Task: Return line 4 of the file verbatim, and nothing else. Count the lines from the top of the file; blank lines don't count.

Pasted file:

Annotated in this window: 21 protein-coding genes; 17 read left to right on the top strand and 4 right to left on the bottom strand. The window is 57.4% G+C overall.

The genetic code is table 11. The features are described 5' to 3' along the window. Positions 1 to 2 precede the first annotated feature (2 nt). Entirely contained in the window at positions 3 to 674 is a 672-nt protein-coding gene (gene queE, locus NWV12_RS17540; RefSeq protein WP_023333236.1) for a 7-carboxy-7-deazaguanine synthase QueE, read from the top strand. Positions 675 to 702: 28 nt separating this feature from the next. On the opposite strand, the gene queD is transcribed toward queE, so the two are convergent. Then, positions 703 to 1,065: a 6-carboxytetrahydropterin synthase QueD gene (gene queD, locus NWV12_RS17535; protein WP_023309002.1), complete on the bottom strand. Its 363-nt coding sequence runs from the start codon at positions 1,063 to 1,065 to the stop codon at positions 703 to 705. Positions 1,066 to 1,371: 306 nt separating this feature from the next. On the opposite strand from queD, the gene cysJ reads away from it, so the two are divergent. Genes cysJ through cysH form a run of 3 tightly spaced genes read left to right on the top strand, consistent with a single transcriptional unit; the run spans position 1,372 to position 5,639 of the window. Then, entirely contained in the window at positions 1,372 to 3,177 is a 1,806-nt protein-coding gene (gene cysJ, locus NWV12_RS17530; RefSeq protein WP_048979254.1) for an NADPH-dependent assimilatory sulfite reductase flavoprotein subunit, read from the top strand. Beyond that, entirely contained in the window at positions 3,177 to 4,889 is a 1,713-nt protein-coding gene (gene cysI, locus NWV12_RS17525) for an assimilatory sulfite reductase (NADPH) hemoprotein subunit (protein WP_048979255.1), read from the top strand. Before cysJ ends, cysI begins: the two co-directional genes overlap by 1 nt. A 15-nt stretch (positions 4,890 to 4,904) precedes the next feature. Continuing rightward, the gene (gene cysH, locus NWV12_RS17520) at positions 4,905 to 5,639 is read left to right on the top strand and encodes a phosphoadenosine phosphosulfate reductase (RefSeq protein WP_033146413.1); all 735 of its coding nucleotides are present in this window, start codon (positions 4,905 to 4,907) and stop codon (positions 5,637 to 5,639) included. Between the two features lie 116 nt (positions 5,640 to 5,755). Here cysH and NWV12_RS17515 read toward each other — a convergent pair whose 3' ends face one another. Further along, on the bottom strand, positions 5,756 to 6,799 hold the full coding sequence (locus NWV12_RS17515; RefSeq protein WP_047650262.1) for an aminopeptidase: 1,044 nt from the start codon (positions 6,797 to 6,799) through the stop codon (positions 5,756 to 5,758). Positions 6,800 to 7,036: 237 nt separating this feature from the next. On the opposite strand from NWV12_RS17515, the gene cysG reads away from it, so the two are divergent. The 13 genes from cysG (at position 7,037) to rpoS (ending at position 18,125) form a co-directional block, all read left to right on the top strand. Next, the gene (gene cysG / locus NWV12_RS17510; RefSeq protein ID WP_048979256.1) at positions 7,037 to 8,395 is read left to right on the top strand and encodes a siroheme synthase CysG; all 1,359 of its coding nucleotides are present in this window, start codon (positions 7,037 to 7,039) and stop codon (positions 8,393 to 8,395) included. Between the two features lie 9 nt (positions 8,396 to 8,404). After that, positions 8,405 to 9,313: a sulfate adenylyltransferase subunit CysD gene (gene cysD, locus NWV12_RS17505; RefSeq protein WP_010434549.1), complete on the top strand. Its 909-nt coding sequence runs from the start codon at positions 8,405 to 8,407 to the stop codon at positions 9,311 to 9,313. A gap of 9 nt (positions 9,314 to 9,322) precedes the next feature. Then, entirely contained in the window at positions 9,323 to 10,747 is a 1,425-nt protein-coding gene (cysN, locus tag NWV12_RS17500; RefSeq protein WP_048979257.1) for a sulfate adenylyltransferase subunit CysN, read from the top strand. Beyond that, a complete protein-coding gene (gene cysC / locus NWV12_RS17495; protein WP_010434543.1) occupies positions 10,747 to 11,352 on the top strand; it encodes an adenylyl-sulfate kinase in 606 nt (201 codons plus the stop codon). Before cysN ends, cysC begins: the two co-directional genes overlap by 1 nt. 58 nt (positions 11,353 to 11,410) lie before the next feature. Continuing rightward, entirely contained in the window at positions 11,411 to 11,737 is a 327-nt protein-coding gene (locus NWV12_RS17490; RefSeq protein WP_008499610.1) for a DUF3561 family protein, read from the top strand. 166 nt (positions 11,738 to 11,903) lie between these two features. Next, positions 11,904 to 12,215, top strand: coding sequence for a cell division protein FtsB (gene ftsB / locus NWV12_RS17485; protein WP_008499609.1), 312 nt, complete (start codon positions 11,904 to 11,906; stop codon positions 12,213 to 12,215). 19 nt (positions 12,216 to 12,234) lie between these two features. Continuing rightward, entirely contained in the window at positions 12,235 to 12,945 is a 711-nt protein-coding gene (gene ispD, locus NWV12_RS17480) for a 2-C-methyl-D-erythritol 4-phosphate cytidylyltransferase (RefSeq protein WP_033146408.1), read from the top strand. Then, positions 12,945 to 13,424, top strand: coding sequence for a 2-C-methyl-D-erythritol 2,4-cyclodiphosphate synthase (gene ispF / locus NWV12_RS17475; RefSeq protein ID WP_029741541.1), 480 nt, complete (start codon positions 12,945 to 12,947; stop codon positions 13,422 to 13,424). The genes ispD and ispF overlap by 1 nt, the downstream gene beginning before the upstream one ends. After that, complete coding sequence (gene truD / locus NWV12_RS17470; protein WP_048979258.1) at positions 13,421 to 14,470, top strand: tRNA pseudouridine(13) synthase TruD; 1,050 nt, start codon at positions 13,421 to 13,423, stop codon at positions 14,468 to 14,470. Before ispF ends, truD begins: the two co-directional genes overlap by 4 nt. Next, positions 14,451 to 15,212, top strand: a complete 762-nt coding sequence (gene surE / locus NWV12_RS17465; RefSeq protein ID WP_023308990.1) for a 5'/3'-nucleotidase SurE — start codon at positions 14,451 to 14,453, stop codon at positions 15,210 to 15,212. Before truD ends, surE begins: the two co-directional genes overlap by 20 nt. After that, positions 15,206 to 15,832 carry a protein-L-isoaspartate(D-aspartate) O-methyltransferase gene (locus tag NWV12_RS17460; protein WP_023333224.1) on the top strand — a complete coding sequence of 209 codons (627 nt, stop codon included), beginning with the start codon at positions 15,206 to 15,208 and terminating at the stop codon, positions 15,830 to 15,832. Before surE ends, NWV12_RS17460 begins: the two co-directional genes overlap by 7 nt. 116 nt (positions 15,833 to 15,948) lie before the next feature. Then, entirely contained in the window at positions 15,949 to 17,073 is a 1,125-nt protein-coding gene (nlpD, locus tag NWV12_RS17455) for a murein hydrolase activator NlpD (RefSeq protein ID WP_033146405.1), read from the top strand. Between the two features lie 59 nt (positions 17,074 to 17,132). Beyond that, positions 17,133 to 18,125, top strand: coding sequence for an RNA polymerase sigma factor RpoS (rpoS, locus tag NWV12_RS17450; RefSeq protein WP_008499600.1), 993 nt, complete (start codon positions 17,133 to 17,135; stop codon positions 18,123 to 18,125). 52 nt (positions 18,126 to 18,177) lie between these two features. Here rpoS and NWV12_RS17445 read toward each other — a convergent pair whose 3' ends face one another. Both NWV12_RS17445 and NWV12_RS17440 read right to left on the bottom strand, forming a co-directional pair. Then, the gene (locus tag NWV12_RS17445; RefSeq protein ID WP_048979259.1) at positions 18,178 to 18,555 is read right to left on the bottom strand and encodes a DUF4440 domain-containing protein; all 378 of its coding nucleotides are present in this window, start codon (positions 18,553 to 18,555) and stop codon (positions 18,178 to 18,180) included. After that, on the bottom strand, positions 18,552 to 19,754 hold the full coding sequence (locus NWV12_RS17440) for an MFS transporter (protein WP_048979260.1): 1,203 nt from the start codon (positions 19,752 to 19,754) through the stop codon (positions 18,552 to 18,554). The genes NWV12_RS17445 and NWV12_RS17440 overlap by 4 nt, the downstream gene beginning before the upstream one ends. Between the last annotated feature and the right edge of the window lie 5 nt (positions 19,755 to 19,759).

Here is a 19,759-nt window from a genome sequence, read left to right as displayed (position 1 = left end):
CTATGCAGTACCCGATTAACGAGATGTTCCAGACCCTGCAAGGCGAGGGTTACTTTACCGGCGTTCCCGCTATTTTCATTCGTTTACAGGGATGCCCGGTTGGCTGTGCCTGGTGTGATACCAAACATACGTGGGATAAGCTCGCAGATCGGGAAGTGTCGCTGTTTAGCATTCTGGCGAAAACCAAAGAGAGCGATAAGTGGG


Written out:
CTATGCAGTACCCGATTAACGAGATGTTCCAGACCCTGCAAGGCGAGGGTTACTTTACCGGCGTTCCCGCTATTTTCATTCGTTTACAGGGATGCCCGGTTGGCTGTGCCTGGTGTGATACCAAACATACGTGGGATAAGCTCGCAGATCGGGAAGTGTCGCTGTTTAGCATTCTGGCGAAAACCAAAGAGAGCGATAAGTGGG